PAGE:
Practicing with Grief, Sadness and Anger

On behalf of everyone here at Mindful Schools, I wanted to acknowledge and mourn the devastating events of last week here in the US. Personally, I have been sitting with so much grief and sadness over the senseless and tragic loss of life — the police killings of African American men Alton Sterling and Philando Castile, and the subsequent killing of the officers and wounding of peaceful protesters in Dallas.


I find it difficult at times to hold the enormity of the loss of these tragedies, and all of it on the heels of what happened in Orlando… How do we meet the gravity of these events? Or the continual news of suicide bombings, war, and refugees?

These tools of mindfulness couldn’t be more needed in times like this, when the centuries-old issues of racism and slavery, of oppression and privilege, are bursting into flame in public consciousness; when ideological and religious differences lead to hatred, terrorism and violence around the globe; and when the political discourse has become so sharply divided in our own country that true dialogue seems to happen rarely, if ever.

image: Dallas Guardian
image: Dallas Guardian

Mindfulness training offers us the strength of awareness, the ability to keep meeting the waves of emotion, to ride them, at times to sink, and still to emerge with clarity. It gives us the ability to understand the roots of our emotions, to see the humanity in others, and to translate our values into meaningful words and actions.

So I want to encourage everyone in our community – if you are not already – to include in your practice what is happening in our country and in our world. This means not only knowing what’s happening, but also opening to the truth of what is present in your heart — to all of it. To the grief, to the fear. To the rage, the anger, the confusion, the hopelessness. There is space for all of it to be held, to be seen, and to be known in loving awareness.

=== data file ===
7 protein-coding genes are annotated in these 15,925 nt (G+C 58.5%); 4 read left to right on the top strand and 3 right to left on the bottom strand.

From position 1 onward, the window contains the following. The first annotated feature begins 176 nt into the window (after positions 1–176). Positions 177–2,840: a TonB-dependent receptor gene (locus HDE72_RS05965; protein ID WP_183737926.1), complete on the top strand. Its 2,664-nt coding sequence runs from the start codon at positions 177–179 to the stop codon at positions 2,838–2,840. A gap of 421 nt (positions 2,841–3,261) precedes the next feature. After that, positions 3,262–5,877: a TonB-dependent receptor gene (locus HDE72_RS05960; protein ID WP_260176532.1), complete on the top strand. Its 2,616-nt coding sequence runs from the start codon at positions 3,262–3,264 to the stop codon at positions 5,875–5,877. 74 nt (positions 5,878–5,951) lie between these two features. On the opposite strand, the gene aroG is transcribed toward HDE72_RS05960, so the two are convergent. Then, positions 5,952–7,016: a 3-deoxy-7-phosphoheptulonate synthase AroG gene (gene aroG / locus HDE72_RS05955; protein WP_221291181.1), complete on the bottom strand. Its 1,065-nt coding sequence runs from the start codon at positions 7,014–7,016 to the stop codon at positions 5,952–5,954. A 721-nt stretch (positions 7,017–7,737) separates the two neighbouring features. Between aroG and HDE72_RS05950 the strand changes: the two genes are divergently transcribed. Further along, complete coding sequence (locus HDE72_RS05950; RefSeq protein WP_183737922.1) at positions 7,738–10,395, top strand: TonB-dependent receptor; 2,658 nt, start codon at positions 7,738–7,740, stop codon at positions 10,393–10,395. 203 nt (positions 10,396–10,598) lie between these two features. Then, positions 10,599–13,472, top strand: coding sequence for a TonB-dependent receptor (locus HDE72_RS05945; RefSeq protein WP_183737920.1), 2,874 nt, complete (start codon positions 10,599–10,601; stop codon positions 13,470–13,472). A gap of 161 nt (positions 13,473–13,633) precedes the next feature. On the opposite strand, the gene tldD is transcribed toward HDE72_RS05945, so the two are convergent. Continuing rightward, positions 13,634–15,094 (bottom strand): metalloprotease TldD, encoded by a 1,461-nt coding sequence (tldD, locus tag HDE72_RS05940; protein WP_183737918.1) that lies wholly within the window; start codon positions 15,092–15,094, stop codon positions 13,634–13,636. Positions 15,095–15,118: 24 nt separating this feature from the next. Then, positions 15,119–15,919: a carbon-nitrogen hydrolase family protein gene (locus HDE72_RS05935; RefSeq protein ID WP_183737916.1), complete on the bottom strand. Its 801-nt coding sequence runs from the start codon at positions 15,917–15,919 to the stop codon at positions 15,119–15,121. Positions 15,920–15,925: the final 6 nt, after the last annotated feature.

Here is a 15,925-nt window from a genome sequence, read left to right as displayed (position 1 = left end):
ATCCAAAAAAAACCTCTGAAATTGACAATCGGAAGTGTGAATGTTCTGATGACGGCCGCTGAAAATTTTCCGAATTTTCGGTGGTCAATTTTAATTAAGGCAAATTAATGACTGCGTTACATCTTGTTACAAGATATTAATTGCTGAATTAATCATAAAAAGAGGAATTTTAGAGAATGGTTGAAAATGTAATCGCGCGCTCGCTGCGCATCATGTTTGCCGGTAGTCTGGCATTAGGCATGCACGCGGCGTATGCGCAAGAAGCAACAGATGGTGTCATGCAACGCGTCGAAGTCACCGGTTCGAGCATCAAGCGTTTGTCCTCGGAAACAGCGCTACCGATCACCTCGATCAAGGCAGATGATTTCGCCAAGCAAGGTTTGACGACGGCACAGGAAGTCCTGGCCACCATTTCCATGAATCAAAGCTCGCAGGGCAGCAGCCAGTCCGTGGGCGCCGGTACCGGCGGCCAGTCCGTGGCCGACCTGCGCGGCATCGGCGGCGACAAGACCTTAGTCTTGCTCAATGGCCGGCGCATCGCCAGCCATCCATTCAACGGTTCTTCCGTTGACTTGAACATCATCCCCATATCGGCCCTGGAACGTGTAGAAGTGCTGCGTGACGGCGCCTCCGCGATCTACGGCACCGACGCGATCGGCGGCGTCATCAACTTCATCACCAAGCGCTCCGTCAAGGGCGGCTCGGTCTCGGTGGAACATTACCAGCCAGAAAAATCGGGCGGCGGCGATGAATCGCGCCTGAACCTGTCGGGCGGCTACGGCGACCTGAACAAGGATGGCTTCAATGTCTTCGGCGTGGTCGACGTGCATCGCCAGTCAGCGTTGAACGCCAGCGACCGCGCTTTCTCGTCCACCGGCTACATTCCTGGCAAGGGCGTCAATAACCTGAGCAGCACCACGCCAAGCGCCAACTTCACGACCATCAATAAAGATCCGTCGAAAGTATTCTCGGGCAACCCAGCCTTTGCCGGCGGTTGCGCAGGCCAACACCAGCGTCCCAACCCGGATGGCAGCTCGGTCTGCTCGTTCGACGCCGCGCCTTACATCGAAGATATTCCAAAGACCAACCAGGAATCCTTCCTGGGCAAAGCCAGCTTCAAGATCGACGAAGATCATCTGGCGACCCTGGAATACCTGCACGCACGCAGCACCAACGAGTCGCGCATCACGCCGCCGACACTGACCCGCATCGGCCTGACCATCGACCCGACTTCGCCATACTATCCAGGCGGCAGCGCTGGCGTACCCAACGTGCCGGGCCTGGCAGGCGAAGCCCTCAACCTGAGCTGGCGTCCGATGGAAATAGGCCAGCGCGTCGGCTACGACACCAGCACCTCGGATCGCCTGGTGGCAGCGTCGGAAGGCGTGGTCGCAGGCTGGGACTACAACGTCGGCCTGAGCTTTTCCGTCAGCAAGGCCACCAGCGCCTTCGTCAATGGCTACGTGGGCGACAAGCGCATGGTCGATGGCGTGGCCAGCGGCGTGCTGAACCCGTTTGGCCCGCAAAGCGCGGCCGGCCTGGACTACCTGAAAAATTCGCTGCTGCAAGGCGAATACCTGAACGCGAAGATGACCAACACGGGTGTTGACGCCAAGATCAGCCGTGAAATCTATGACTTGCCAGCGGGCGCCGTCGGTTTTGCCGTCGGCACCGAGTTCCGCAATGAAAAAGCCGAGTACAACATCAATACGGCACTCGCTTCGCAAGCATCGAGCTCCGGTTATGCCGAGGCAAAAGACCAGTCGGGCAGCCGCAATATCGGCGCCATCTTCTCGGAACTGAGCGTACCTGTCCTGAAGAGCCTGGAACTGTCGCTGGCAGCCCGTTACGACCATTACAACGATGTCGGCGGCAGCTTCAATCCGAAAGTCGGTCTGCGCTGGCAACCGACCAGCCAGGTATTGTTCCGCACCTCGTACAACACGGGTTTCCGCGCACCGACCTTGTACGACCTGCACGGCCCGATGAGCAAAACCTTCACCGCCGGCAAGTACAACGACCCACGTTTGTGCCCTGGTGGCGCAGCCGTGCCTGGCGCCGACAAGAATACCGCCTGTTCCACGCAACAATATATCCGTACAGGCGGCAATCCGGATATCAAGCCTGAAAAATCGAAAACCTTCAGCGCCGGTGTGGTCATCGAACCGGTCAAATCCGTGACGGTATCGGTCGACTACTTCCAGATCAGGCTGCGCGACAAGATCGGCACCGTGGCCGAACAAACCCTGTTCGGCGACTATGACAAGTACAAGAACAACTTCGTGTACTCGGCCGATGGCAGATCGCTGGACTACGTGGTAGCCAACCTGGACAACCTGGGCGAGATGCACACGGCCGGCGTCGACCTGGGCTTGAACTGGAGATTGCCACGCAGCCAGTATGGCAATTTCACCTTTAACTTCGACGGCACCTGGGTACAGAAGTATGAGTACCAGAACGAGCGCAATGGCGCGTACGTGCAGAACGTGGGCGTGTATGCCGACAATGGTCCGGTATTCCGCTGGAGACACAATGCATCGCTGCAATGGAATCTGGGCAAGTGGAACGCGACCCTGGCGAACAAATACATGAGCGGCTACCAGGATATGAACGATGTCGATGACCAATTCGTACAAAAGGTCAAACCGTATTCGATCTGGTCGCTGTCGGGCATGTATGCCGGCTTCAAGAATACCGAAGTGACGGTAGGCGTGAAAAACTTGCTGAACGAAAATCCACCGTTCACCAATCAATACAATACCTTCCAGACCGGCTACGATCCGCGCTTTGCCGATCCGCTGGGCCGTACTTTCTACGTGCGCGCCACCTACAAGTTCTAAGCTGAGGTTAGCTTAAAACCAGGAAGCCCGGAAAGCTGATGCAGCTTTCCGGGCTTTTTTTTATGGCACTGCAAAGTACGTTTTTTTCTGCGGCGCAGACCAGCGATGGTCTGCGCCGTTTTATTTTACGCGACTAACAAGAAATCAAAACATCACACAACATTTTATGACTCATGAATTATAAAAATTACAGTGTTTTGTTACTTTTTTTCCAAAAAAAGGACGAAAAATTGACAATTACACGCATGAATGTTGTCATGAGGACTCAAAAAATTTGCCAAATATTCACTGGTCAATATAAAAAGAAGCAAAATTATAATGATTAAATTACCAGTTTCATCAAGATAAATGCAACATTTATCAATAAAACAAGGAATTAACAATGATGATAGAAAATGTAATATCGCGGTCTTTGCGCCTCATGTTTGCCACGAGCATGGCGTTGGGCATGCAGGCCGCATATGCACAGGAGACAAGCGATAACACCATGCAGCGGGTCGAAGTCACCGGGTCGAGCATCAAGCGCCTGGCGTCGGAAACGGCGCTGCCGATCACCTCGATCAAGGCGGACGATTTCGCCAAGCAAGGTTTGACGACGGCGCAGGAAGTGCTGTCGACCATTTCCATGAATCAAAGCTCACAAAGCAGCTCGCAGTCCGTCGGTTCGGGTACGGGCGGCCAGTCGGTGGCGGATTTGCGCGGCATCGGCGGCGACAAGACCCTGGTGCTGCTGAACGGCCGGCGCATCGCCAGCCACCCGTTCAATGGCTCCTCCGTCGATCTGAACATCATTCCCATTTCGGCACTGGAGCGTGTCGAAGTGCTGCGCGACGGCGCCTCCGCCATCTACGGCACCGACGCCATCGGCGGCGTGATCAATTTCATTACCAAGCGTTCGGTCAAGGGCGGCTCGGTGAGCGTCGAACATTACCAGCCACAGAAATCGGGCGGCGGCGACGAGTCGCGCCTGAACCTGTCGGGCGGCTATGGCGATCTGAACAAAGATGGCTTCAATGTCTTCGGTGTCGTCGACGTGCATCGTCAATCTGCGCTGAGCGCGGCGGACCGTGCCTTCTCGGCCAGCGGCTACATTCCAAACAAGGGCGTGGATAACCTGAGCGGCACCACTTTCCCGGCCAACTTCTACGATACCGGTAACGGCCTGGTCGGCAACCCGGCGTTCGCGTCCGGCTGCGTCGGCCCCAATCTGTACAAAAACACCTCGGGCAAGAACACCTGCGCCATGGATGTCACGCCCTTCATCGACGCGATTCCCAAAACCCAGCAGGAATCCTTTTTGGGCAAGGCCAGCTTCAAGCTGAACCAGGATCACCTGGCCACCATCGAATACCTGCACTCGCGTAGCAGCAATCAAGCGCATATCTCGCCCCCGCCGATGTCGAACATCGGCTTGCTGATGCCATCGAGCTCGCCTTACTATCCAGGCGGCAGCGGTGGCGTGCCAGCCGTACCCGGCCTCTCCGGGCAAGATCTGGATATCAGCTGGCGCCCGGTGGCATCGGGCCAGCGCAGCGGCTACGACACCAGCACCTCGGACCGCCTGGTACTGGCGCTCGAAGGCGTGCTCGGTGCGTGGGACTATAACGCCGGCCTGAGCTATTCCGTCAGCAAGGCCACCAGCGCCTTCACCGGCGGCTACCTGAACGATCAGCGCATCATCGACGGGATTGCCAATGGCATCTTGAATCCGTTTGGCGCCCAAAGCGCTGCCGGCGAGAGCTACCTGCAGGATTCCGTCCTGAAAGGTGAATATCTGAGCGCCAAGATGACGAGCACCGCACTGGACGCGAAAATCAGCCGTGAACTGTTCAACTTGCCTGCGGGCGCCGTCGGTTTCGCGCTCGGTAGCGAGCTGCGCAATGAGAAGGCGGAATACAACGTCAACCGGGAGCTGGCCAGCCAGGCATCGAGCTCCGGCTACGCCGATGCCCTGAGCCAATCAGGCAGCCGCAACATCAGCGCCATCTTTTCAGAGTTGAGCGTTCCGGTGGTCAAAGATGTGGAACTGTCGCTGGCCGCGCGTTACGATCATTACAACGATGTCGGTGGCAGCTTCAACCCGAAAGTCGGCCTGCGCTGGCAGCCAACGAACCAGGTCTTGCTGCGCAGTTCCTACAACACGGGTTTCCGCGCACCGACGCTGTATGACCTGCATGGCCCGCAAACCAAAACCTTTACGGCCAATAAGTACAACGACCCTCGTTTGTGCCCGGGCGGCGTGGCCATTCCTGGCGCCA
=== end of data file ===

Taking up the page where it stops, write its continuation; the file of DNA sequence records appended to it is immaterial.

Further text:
I also want to encourage you to take care during these times. Take care with your heart and mind. In my own practice with such feelings I find it immensely important to be on the lookout for overwhelm, and to do what I need to do to stay balanced.

For when we are overwhelmed we cannot learn, we do not see clearly, and we cannot act helpfully. Certain internal systems simply go “off-line”. This means that, strange as it seems, we may need to look away (from the news, from our feelings) and to allow our hearts to close, in order to be able to look back again, to let our hearts open.


The opening and closing of the heart is natural. It is as natural a rhythm as the cycle of our breathing, as the circadian rhythms of our life.

And yet if we look away unconsciously, if we turn away from the pain too reactively or for too long, our hearts can can harden in defense or shrink in fear. So give yourself the space to feel what you feel. If you need to look away or take a break, do so consciously and out of love. And then come back. Look again when you are ready; open to the feelings that come.

I offer all of this with the hope that it may provide some sense of solidarity, connection and support during these times. We can use these tools of mindfulness to connect lovingly with what is present each of us, to understand the deeper needs beneath our feelings, and then to meet the world with an open heart, with eyes of clarity, care, and strength. And from this place, to engage in meaningful action to address the wounds that ail our society and world.

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